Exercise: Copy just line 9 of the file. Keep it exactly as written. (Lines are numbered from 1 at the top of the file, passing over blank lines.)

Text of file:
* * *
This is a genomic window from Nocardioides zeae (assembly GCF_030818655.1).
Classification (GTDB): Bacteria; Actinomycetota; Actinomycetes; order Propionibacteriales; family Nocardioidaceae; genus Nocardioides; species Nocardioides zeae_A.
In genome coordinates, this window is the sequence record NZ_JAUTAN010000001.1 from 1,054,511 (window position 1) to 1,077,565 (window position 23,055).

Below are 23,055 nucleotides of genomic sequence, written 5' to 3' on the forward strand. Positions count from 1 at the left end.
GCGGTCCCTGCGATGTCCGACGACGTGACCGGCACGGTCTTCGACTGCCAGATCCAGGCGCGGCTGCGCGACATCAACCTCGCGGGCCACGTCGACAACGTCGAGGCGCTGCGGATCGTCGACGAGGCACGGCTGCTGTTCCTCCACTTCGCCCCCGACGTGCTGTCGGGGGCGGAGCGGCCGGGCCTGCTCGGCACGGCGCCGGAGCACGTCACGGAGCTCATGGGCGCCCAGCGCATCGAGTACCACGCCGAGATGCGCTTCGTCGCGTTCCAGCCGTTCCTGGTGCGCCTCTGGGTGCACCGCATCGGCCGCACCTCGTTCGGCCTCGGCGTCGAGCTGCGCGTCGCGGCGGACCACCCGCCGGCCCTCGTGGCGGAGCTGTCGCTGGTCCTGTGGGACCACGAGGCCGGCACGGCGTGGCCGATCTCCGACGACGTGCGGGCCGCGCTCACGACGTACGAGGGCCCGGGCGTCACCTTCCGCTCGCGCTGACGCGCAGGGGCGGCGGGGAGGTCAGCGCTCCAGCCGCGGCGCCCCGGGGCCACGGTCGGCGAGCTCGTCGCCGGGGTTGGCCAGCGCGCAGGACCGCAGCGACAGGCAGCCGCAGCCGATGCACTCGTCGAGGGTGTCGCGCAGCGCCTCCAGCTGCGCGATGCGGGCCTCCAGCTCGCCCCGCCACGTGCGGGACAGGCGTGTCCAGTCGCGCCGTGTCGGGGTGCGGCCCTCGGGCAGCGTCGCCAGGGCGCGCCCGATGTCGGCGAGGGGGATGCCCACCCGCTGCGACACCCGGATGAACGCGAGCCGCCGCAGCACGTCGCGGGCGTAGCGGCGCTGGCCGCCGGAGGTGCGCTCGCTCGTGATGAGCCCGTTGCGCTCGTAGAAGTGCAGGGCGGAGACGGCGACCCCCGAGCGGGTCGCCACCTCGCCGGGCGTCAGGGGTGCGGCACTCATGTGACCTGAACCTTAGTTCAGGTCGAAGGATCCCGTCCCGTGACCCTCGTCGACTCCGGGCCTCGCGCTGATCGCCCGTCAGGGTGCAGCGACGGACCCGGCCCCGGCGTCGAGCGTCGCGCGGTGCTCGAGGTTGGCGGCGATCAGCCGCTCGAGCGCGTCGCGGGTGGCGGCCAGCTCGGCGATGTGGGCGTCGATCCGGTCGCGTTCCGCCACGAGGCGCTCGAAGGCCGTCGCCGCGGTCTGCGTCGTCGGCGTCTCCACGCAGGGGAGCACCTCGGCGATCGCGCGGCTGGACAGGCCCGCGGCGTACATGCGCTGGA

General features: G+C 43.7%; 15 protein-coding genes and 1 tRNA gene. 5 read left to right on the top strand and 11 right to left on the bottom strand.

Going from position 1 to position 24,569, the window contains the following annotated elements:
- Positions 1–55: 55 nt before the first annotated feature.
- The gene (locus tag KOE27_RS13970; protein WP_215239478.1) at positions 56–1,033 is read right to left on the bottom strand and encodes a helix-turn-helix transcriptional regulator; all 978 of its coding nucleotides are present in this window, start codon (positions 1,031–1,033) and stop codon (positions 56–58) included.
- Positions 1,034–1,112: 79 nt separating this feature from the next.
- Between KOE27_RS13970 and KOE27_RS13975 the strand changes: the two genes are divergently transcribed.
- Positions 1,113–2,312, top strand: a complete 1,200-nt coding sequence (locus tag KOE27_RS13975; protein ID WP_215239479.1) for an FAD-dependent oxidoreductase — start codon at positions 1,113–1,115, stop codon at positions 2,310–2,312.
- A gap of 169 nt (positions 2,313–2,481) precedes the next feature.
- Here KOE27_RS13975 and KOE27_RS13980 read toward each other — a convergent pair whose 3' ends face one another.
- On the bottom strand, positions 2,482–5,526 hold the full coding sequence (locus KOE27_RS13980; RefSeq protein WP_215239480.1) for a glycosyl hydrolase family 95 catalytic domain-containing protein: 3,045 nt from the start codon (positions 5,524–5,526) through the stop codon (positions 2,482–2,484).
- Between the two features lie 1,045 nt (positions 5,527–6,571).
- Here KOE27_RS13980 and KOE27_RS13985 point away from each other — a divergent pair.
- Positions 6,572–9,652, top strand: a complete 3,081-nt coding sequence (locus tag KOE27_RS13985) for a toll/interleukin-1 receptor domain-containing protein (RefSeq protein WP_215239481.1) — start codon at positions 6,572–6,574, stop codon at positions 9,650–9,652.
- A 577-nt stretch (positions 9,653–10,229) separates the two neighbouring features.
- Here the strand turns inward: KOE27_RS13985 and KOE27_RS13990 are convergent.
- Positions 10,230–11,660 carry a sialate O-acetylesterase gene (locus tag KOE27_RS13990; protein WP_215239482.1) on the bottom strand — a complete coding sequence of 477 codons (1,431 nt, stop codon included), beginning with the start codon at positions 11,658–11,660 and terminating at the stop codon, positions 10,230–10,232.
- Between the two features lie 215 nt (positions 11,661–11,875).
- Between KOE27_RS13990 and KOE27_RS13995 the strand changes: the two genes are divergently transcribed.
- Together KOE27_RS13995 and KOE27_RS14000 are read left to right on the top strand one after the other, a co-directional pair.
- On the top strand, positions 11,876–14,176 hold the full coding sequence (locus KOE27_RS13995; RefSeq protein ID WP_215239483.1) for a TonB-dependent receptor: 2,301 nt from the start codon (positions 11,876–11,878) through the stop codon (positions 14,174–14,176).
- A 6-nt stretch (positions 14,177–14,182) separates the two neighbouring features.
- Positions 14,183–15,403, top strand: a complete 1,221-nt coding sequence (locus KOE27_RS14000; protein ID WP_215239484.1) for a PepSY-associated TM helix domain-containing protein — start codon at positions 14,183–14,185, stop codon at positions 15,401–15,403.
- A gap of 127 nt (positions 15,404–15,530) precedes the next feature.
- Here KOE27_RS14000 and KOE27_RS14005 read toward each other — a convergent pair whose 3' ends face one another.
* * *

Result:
- The gene (locus tag KOE27_RS13970; protein WP_215239478.1) at positions 56–1,033 is read right to left on the bottom strand and encodes a helix-turn-helix transcriptional regulator; all 978 of its coding nucleotides are present in this window, start codon (positions 1,031–1,033) and stop codon (positions 56–58) included.